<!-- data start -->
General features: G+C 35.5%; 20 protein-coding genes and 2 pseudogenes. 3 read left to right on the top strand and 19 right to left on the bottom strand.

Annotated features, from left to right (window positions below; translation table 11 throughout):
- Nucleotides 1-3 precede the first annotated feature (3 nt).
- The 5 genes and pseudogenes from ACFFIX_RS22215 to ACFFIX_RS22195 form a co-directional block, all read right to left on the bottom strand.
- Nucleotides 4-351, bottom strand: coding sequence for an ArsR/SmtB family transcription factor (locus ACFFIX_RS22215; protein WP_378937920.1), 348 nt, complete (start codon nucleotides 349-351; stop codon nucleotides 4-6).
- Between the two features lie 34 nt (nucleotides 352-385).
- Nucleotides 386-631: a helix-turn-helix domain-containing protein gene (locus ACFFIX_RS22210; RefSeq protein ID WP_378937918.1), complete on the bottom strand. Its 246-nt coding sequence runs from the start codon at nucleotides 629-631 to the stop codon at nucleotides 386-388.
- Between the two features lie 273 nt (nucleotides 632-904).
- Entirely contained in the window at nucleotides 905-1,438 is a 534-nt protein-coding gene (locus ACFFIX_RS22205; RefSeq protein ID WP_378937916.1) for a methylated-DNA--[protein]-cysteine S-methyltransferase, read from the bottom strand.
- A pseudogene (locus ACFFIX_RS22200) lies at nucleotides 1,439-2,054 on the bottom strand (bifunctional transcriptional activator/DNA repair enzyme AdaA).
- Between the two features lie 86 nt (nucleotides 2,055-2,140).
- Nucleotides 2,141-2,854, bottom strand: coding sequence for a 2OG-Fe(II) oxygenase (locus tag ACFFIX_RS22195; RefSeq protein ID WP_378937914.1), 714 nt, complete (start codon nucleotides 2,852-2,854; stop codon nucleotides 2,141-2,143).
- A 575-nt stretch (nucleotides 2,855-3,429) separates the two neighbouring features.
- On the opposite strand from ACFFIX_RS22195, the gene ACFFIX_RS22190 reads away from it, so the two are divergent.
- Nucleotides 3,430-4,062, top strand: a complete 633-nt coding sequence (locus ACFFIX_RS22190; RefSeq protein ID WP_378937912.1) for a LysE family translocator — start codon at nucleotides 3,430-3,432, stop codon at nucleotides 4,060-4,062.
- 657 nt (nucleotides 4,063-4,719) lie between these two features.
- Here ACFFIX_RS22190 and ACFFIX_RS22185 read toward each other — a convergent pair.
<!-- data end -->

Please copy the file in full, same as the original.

General features: G+C 35.5%; 20 protein-coding genes and 2 pseudogenes. 3 read left to right on the top strand and 19 right to left on the bottom strand.

Annotated features, from left to right (window positions below; translation table 11 throughout):
- Nucleotides 1-3 precede the first annotated feature (3 nt).
- The 5 genes and pseudogenes from ACFFIX_RS22215 to ACFFIX_RS22195 form a co-directional block, all read right to left on the bottom strand.
- Nucleotides 4-351, bottom strand: coding sequence for an ArsR/SmtB family transcription factor (locus ACFFIX_RS22215; protein WP_378937920.1), 348 nt, complete (start codon nucleotides 349-351; stop codon nucleotides 4-6).
- Between the two features lie 34 nt (nucleotides 352-385).
- Nucleotides 386-631: a helix-turn-helix domain-containing protein gene (locus ACFFIX_RS22210; RefSeq protein ID WP_378937918.1), complete on the bottom strand. Its 246-nt coding sequence runs from the start codon at nucleotides 629-631 to the stop codon at nucleotides 386-388.
- Between the two features lie 273 nt (nucleotides 632-904).
- Entirely contained in the window at nucleotides 905-1,438 is a 534-nt protein-coding gene (locus ACFFIX_RS22205; RefSeq protein ID WP_378937916.1) for a methylated-DNA--[protein]-cysteine S-methyltransferase, read from the bottom strand.
- A pseudogene (locus ACFFIX_RS22200) lies at nucleotides 1,439-2,054 on the bottom strand (bifunctional transcriptional activator/DNA repair enzyme AdaA).
- Between the two features lie 86 nt (nucleotides 2,055-2,140).
- Nucleotides 2,141-2,854, bottom strand: coding sequence for a 2OG-Fe(II) oxygenase (locus tag ACFFIX_RS22195; RefSeq protein ID WP_378937914.1), 714 nt, complete (start codon nucleotides 2,852-2,854; stop codon nucleotides 2,141-2,143).
- A 575-nt stretch (nucleotides 2,855-3,429) separates the two neighbouring features.
- On the opposite strand from ACFFIX_RS22195, the gene ACFFIX_RS22190 reads away from it, so the two are divergent.
- Nucleotides 3,430-4,062, top strand: a complete 633-nt coding sequence (locus ACFFIX_RS22190; RefSeq protein ID WP_378937912.1) for a LysE family translocator — start codon at nucleotides 3,430-3,432, stop codon at nucleotides 4,060-4,062.
- 657 nt (nucleotides 4,063-4,719) lie between these two features.
- Here ACFFIX_RS22190 and ACFFIX_RS22185 read toward each other — a convergent pair.